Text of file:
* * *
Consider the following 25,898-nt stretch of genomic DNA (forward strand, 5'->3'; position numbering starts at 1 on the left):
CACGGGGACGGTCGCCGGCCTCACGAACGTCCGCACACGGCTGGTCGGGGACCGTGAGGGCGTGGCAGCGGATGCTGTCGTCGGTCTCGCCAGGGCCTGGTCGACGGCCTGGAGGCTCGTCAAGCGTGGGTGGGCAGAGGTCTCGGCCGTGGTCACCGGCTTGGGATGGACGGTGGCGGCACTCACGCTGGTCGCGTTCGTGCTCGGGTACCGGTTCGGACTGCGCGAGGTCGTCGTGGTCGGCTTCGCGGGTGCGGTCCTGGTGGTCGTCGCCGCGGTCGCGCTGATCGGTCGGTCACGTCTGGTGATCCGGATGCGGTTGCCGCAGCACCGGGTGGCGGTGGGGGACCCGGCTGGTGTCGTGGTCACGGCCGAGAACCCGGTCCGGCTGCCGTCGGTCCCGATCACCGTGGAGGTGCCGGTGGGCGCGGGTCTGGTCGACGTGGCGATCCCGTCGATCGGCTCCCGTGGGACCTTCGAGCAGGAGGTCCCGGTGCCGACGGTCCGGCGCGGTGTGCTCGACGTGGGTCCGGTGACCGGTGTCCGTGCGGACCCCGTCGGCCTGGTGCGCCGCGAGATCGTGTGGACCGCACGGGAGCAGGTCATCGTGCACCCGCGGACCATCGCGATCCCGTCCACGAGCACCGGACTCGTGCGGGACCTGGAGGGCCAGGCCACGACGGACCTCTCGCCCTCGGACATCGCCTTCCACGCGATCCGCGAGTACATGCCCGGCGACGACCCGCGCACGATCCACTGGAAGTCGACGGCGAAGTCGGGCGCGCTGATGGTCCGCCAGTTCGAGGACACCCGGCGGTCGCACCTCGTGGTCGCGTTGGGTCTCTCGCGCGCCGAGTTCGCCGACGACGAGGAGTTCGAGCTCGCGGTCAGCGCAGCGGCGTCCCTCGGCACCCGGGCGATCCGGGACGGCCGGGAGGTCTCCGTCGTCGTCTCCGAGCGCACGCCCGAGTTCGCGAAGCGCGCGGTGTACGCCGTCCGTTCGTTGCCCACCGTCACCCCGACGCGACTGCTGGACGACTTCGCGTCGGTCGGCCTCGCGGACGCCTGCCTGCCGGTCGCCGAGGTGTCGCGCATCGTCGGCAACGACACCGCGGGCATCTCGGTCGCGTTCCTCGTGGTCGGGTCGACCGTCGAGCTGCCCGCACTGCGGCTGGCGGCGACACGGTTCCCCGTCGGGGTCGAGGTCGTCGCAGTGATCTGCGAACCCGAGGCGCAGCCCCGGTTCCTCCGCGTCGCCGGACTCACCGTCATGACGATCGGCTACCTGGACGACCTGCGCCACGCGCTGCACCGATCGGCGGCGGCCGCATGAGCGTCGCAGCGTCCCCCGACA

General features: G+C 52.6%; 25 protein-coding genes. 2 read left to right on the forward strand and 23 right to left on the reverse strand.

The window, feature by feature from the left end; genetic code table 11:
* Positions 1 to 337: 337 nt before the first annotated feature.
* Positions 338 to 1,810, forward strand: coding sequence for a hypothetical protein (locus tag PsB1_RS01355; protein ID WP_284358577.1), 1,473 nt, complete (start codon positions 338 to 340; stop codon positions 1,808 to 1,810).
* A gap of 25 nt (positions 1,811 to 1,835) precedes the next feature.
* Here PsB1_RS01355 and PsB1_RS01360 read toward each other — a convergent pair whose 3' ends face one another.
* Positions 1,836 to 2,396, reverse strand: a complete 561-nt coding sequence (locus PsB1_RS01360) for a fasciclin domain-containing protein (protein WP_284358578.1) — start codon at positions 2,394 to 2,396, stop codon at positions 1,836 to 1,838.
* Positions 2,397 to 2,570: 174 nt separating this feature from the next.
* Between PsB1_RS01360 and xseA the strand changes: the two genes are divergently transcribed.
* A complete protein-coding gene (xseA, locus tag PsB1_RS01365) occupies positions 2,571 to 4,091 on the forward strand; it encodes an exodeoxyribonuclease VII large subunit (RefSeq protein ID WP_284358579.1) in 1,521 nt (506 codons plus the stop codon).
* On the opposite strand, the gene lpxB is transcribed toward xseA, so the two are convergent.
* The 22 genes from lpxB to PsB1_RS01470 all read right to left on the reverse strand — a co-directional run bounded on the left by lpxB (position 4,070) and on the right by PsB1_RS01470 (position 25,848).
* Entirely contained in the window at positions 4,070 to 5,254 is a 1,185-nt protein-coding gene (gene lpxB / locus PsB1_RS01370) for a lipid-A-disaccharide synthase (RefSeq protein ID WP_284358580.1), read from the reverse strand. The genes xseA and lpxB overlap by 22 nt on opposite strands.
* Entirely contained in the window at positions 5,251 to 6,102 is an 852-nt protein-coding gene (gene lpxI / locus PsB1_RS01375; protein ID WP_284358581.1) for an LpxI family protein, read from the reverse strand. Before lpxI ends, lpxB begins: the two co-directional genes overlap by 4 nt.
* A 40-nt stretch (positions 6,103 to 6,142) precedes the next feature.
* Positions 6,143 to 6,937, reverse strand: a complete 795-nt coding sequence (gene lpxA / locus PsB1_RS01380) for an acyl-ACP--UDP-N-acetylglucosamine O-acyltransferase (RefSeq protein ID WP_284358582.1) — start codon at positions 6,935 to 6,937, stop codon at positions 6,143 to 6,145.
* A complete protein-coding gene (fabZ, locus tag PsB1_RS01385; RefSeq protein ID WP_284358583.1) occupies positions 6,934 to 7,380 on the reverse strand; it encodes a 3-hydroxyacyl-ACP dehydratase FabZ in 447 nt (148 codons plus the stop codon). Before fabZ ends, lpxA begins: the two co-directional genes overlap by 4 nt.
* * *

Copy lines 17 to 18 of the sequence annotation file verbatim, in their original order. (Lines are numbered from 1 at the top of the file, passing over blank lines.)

* A 40-nt stretch (positions 6,103 to 6,142) precedes the next feature.
* Positions 6,143 to 6,937, reverse strand: a complete 795-nt coding sequence (gene lpxA / locus PsB1_RS01380) for an acyl-ACP--UDP-N-acetylglucosamine O-acyltransferase (RefSeq protein ID WP_284358582.1) — start codon at positions 6,935 to 6,937, stop codon at positions 6,143 to 6,145.